So, really, my two questions are:

- If we only care about using existential packages in functions, is the encoding into universal types much easier than creating existential packages that sit independently? Assuming this is true, it seems that this is because we can just encode our existential package with a universal package (the type mypackage above.)
- What do we ultimately lose if we restrict ourselves to just using the
*use of an existential*rule and using these universal packages? Again, by universal package, I mean the trick with the type mypackage above.

# Edit 1

camlspotter and Leo White were right that my types were exposed and the packages messed up. Here's a rewritten and very verbose version of the same code

```
(* Creates the type forall t.P(t) *)
type 't mypackage = {
add : 't * 't -> 't;
fromInt : int -> 't;
toString : 't -> string};;
(* Creates the type forall u.(forall t.P(t) -> u) *)
type 'u program_that_takes_open_package_and_returns_u = {
code : 't. 't mypackage -> 'u};;
(* Creates the type forall u.(forall t.P(t) -> u) -> u *)
type 'u applies_program_to_specified_packaged_and_produces_u =
'u program_that_takes_open_package_and_returns_u -> 'u;;
(* Has type P(int) *)
let int_package = {
add = (fun (x,y) -> x+y) ;
fromInt = (fun x->x) ;
toString = (fun x->string_of_int x)};;
(* Has type forall u.(forall.t P(t) -> u) -> u. *)
let (applies_prog_to_int_package :
'u applies_program_to_specified_packaged_and_produces_u) =
(* Has type forall u.(forall.t P(t) -> u) *)
(* Even though we specify an int_package, the program must accept all
packages *)
fun (program:'u program_that_takes_open_package_and_returns_u) ->
program.code int_package;;
(* Has type P(string) *)
let str_package = {
add = (fun (x,y) -> x^y) ;
fromInt = (fun x->string_of_int x) ;
toString = (fun x-> x)};;
(* Has type forall u.(forall.t P(t) -> u) -> u. *)
let (applies_prog_to_str_package :
'u applies_program_to_specified_packaged_and_produces_u) =
(* Has type forall u.(forall.t P(t) -> u) *)
(* Even though we specify an str_package, the program must accept all
packages *)
fun (program:'u program_that_takes_open_package_and_returns_u) ->
program.code str_package_;;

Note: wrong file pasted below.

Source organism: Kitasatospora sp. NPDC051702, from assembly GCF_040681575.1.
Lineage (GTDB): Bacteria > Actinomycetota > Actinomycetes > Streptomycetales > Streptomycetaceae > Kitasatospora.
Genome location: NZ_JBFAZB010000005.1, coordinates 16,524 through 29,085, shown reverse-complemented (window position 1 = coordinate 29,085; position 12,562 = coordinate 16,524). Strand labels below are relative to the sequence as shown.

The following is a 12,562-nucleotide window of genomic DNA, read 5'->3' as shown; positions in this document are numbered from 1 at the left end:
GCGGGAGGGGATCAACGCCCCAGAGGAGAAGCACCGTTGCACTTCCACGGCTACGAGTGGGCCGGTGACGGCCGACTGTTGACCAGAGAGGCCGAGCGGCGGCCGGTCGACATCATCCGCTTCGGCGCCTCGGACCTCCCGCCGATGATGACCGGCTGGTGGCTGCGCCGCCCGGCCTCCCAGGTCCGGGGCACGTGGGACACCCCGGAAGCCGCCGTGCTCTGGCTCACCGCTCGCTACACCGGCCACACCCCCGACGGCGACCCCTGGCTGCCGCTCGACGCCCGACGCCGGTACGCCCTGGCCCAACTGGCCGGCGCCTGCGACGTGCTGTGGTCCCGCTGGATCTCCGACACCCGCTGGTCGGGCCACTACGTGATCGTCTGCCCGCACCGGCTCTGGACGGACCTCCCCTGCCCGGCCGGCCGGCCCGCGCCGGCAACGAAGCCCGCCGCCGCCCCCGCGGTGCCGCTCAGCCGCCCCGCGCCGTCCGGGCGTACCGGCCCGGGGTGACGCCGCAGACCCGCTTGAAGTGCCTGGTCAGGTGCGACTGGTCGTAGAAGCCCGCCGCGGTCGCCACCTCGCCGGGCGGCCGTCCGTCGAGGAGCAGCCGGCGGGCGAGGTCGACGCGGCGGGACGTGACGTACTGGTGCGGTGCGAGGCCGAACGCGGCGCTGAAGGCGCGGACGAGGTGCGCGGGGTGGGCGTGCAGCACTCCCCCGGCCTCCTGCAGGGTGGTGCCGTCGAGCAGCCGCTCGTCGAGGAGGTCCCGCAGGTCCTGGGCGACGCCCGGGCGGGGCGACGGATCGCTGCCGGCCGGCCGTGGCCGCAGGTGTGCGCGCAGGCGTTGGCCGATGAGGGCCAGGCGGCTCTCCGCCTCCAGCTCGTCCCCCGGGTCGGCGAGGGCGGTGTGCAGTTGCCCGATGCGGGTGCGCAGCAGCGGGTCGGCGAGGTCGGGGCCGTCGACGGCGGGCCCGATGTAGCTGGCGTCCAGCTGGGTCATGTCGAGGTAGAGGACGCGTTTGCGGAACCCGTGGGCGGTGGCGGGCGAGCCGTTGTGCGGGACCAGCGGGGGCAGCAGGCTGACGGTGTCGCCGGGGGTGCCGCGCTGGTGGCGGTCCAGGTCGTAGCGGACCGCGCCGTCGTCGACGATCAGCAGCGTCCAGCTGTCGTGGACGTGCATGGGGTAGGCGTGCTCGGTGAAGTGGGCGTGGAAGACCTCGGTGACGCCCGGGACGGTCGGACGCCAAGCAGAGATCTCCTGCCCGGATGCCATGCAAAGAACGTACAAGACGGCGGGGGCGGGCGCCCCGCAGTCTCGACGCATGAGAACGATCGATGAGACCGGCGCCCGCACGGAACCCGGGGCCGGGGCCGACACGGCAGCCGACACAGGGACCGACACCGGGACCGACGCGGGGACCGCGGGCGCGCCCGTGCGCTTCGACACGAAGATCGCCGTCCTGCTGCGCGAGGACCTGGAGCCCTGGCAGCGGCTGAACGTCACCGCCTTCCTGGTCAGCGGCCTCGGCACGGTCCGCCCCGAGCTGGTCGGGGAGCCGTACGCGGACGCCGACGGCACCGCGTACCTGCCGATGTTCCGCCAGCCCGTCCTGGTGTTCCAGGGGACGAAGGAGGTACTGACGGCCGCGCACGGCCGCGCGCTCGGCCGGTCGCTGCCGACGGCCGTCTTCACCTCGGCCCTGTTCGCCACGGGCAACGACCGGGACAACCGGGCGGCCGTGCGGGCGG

(* The code of a program that takes a package called fns and produces a string *)
let simpleProg = { code = fun fns ->
let exp01 = fns.fromInt 1 in
let exp02 = fns.fromInt 2 in
let exp03 = fns.add (exp01,exp02) in
fns.toString exp03}
(* Apply the program to each of the packages *)
let _ = applies_prog_to_int_package simpleProg;;
let _ = applies_prog_to_str_package simpleProg;;
(* Show that we can, in fact, keep all of the packages in a list *)
let _ = [applies_prog_to_int_package;applies_prog_to_str_package];;
```

I guess the biggest thing I learned in this process is essentially this reencoding trick inverts the order of how things are constructed. Essentially, these packages build up a process where they accept a program and then apply this program to their internal representation. By playing this trick, the internal type of the package is hidden. Although this is theoretically equivalent to the existential type, personally, I find the process different than a direct implementation of an existential as described by, for example, Pierce's Types and Programming Languages book.

In direct answer to my questions above

- The universal package trick works and is much easier to implement if you're only interested in passing in a package directly to a function. It is absolutely
*not*an existential package, but it's use is pretty similar to a true existential package used in this same context, but without the unpacking. By similar, I mean that we retain the ability to pass in different representations of a package, which is based on different types, into a function and then compute generically with these representations. - What we lose in these universal packages is the ability to treat these packages like true first class members. The simplest example is that we can't put a bunch of these universal packages into a list because their types are exposed. A true existential package hides the type and is therefore much easier to pass around a larger program.

Also, universal package is a terrible word. int_package and str_package are specialized, so they're not really universal. Mostly, I don't have a better name.